Link to this page: http://www.socialistparty.org.uk/issue/649/10715
Our health - A market for big business
YOUR HEALTH care is being privatised. Your body's ailments may worry you but to someone else they will be soon be a commodity to be bartered for, bought and sold on the free market.
By an NHS healthworker
A short while back, my colleagues and I received emails about changes to our employment. One email offered voluntary redundancy; the next advised us that we had an 'opportunity' to become part of a 'Social Enterprise Trust' (SET) - a 'third sector' business.
With short notice, we were invited to hear what this entailed and to ask questions. The previous government said staff should 'buy into' this change of setup, should it take place. The coalition government altered this to a requirement only to show evidence of staff 'engagement'. We were sent a meeting invitation and some down-loadable leaflets - how very engaging!
Most staff in the PCT (primary care trust) could not attend meetings at short notice during working hours. The managers know this and rely on it. We certainly did not have time to peruse the eleven government documents we were given a link into.
Later, hospital trusts are to be converted to similar fates - they too will be moved outside of the public sector as part of big changes to our health service. The SET system was being introduced by Labour, but now it is being introduced with urgency, to work with proposals outlined in the government's white paper (further privatisation).
People fear that proposed changes are being implemented with scant regard for the 2006 NHS Act, which says: "These NHS organisations are required to make arrangements to involve and consult patients and the public in: planning of the provision of services; the development and consideration of proposals for changes in the way those services are provided, and decisions to be made by the NHS organisation affecting the operation of services."
The public were meant to be consulted. If I don't know what's going on, how on earth would people outside of the NHS?!
Another big change is that GPs are to take responsibility for up to 80% of the NHS budget. Sounds good in theory. GPs know what is needed locally and see the patient as someone with lifelong needs, not just a hospital admission.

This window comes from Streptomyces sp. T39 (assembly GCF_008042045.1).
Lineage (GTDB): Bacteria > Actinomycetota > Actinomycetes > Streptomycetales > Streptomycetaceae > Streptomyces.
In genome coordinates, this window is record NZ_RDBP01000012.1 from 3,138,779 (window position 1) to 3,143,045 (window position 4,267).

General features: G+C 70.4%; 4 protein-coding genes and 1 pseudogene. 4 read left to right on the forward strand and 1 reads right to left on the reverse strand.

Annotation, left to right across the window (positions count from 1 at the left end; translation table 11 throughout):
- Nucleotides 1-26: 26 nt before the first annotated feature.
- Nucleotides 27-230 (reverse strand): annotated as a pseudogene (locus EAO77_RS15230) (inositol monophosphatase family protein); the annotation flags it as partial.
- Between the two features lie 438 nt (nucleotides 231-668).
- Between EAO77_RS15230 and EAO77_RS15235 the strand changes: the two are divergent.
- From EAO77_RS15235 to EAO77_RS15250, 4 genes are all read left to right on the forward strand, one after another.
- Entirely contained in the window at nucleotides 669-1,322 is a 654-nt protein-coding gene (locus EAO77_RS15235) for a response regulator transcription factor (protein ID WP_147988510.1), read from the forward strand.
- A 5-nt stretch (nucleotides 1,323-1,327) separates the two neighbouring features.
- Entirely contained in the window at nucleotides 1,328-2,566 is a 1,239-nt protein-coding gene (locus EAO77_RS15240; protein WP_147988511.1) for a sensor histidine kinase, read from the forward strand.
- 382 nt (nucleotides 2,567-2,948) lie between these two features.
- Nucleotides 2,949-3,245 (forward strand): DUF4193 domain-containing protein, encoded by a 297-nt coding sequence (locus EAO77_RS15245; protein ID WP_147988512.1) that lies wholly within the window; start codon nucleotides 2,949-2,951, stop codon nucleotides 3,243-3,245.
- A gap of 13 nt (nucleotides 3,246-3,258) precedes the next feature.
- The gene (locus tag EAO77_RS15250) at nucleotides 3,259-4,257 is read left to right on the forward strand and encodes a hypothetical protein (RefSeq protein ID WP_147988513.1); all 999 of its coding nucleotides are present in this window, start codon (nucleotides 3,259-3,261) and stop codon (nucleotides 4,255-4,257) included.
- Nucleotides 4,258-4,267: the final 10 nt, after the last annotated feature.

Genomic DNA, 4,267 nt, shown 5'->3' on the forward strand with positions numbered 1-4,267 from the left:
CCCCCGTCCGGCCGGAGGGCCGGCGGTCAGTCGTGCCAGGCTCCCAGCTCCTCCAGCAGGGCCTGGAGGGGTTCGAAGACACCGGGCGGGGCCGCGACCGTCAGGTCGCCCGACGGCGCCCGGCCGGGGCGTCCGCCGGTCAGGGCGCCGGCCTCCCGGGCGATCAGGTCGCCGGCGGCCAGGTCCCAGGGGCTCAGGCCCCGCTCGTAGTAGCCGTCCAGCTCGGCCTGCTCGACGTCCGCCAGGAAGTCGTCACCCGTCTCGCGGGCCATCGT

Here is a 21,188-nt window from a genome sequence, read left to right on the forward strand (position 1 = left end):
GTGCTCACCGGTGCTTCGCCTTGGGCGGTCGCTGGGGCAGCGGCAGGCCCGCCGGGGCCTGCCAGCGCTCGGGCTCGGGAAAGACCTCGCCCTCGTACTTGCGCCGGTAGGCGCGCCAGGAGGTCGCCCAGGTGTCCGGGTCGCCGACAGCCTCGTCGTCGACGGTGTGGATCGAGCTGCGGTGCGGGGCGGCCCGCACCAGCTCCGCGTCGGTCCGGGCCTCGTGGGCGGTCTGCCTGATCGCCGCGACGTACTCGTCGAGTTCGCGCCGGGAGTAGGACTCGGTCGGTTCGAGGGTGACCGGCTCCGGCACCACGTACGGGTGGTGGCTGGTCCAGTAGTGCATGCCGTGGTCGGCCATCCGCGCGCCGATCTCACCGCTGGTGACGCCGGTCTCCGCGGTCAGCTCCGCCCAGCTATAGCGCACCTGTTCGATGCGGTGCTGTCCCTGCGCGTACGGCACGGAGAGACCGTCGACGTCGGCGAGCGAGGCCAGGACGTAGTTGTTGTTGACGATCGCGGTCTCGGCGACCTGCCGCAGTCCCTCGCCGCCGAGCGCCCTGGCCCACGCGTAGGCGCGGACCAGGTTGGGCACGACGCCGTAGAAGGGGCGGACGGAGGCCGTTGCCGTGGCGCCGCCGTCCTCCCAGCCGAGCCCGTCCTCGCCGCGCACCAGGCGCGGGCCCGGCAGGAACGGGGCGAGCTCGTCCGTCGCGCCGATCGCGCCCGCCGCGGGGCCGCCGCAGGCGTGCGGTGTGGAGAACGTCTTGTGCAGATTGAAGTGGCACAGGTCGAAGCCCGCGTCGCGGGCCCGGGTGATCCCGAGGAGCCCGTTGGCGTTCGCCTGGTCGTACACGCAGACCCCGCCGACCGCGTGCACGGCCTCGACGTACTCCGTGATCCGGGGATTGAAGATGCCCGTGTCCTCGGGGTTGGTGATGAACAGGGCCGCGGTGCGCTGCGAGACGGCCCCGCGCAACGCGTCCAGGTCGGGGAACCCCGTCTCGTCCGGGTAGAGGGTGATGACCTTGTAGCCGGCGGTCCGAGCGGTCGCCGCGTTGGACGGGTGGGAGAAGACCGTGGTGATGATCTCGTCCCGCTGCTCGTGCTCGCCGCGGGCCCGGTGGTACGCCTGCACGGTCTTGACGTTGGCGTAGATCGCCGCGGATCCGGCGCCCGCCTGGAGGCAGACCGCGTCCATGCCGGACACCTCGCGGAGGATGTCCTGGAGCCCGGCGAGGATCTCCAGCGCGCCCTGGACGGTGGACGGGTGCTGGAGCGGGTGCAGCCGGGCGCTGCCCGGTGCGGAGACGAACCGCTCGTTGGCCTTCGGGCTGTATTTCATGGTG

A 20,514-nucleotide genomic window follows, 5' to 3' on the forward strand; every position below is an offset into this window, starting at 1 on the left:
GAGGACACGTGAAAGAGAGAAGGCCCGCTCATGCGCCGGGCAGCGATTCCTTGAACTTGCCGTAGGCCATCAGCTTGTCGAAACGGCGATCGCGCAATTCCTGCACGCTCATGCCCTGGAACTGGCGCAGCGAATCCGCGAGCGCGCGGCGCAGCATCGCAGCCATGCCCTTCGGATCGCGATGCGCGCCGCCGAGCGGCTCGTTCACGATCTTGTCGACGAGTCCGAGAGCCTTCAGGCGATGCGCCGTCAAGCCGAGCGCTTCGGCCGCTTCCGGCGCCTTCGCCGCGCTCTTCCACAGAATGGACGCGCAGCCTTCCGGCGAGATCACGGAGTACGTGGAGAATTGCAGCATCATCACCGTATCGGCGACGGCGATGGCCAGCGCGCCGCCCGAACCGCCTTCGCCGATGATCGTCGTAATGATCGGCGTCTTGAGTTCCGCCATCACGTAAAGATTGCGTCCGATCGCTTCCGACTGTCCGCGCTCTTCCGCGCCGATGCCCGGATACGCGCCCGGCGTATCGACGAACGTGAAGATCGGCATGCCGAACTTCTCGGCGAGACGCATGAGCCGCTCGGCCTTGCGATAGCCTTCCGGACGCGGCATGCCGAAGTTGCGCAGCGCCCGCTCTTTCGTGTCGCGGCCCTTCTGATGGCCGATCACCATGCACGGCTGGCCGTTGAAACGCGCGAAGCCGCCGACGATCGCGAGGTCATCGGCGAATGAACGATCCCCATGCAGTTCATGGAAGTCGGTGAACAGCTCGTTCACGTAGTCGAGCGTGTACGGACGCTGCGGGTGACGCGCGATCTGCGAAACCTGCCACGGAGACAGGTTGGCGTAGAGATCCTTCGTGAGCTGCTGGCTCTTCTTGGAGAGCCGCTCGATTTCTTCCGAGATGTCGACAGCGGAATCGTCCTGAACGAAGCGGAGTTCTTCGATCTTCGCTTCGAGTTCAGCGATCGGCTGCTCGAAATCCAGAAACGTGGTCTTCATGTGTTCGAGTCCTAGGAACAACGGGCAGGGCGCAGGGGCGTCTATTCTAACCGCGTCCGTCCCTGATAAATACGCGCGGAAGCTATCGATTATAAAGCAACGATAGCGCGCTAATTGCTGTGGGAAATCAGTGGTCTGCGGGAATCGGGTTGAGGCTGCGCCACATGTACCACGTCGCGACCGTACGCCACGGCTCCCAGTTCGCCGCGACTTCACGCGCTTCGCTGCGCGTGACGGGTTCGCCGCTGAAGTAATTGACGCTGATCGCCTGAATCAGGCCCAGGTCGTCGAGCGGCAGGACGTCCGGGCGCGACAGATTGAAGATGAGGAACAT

However, GPs themselves will not be spending this money. They know which areas need what, but not how to deliver. They are doctors - that's what they do - they doctor people. The job of spending will be passed on to private health groups - groups that look for a profit drawn from the NHS's 'ring-fenced' funds.
These commissioners will look for a provider for a particular service for a particular need. The work I do has benefits which are hugely cost-saving over the rest of the patient's life, but a private company will look toward a cheap, quick-fix treatment with only short-term results. After all, shareholders won't want to wait 30 years for their dividend. These commissioning groups are big private health companies. They have been in discussions as a 'cartel' for a while already.
So who will scrutinise the performance of all the big players in this and ensure the public are safe in this new health service, if not the government or public? Who will ensure we are safe in our hospital beds or that we get the correct treatment?
The public think they get a raw deal now from the NHS but most of the complaints are about sections of the NHS long since put out to private contract - catering, cleaning, agency nurses, call centres, NHS deliveries and many more departments.
Within the NHS, quantitative outcomes dominate most treatments. In some trusts nurses doing pre-operative assessments have their time to assess so reduced that they know unsuitable patients are being sent for anaesthetic and surgery. This will get worse with markets and competition being brought fully into the NHS. People will die as a result.
In a few years, I may not have a job if our service is underutilised. Then my patients will have to be seen by the quick-fix private sector and their long-term health will probably be affected negatively. In a few years, our health service will no longer be 'national' as in 'publicly-owned' - it will be a collection of competing businesses.
I could say that the banks created a crisis for which the public sector is being made to pay, that these are back-door cuts. That is what it seems at first glance. But it is actually an ideological change to our healthcare system; it is privatisation. This is not only unnecessary, but deadly.
In The Socialist 1 December 2010:
Youth Fight for Education
Socialist Party editorial
The Socialist Interview
Socialist Party workplace news
International socialist news and analysis